The two most popular types of phlox are a tall, graceful variety, Phlox paniculata, and a low spreading type, Phlox stolonifera. You can propagate either of these with little difficulty in growing zones across North America. Follow these suggestions to successfuly propagate your phlox flowers.
Phlox Paniculata (Fall Phlox)
These phlox grow up to 4 feet in height and can extend across 3 feet of garden area. Their blooms are usually pinkish-purple and will flower from late June until September. To maintain abundant mature growth and profuse blooming, divide these phlox at the rootball at 4-year intervals. Propagate by dividing flowers in the early fall while still flowering. Take care when digging up clumps of phlox paniculata to prevent dislodging other plants in the area. Plant in a spot that gets full sunshine for 6 or more hours daily. A slightly sandy soil with consistent drainage is best for fall phlox. Water when the soil dries slightly. Over-watering is harmful to Fall phlox, as it can encourage mold growth at the roots. This phlox will flower just once but hold its delicately scented blooms for several weeks between July and the end of August.
Phlox Stolonifera (Creeping Phlox)
Creeping Phlox grow up to only 6 inches above the ground surface, and spread laterally to nearly 2 feet across. Their flowers range in color from pale lavender to a strong violet in spring to early summer. An evergreen plant which grows by sending out runners, you can propagate it successfully from stem cuttings. Take cuttings 6 inches long in the early spring from a lateral shoot near the tips. Gently pull off leaves from the bottom third of the cutting. This portion will go into the ground. Creeping Phlox do well in partial shade, but ensure the soil has adequate drainage. Add sand or fine gravel if the clay content is high. Dip the stem tip in a rooting fertilizer, and plant it in the ground about 4 inches below the surface. Water sparingly so the fine root filaments will stretch out deeper to get water.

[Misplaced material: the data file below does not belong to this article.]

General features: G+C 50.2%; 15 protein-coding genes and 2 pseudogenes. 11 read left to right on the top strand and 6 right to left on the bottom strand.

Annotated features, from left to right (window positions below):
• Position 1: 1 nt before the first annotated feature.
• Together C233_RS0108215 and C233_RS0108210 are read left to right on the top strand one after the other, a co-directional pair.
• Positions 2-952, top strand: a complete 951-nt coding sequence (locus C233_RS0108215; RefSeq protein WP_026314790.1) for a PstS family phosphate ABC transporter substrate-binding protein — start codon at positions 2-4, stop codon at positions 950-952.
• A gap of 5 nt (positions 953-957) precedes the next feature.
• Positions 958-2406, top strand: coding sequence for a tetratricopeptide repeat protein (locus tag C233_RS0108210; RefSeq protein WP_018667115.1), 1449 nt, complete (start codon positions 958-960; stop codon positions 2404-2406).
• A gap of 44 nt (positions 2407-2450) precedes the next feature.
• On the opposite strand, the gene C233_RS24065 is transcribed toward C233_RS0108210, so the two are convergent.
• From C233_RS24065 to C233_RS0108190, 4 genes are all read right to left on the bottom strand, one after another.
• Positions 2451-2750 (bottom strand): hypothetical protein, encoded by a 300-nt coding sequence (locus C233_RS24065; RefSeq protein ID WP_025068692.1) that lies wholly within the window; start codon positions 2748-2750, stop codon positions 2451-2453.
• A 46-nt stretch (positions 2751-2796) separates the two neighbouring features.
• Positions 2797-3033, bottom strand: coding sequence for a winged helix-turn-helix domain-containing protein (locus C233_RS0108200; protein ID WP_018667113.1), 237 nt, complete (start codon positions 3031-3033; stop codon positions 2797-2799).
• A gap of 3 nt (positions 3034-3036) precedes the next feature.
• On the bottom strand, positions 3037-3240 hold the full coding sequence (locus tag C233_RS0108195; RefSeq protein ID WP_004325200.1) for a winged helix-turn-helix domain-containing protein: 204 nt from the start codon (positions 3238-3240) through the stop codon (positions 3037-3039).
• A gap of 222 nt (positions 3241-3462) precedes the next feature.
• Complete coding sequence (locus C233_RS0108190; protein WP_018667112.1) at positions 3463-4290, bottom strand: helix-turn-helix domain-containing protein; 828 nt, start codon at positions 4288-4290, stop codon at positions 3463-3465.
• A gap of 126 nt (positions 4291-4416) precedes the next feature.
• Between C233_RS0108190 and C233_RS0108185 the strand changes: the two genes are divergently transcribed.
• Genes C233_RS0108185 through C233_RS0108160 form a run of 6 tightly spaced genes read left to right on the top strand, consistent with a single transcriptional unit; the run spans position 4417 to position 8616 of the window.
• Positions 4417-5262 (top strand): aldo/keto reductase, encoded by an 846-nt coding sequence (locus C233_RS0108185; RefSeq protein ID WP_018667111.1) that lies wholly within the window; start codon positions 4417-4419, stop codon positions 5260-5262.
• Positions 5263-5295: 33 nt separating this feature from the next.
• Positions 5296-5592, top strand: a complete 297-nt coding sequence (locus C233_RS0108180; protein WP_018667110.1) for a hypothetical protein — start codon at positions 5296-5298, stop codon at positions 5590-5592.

Phlox drummondii (Annual Phlox) blooms from midsummer into fall when deadheaded regularly. Some varieties grow to 18 inches in height while others are creepers. Take cuttings to propagate this phlox indoors in the early fall, just as blooming begins to slow. Propagate a few tips as the success rate for these is just average. Strip off flower buds and leaves from the stem, and treat the rooting end with a root-promoting fertilizer. Use a potting soil that has both peat and vermiculite to help with drainage and provide organic nutrients. Plant in 8-inch deep pots, halfway down in the pot. Press soil in firmly to support the stem cutting. Water with a sprayer and keep the roots from getting too wet to forestall mold growth. Keep in a sunny south or west window, until the plant has grown full-sized leaves. Plant outdoors in sandy soil with good drainage in the spring.
Phlox attract butterflies with their bright foliage and nectar, so make room for some in your garden.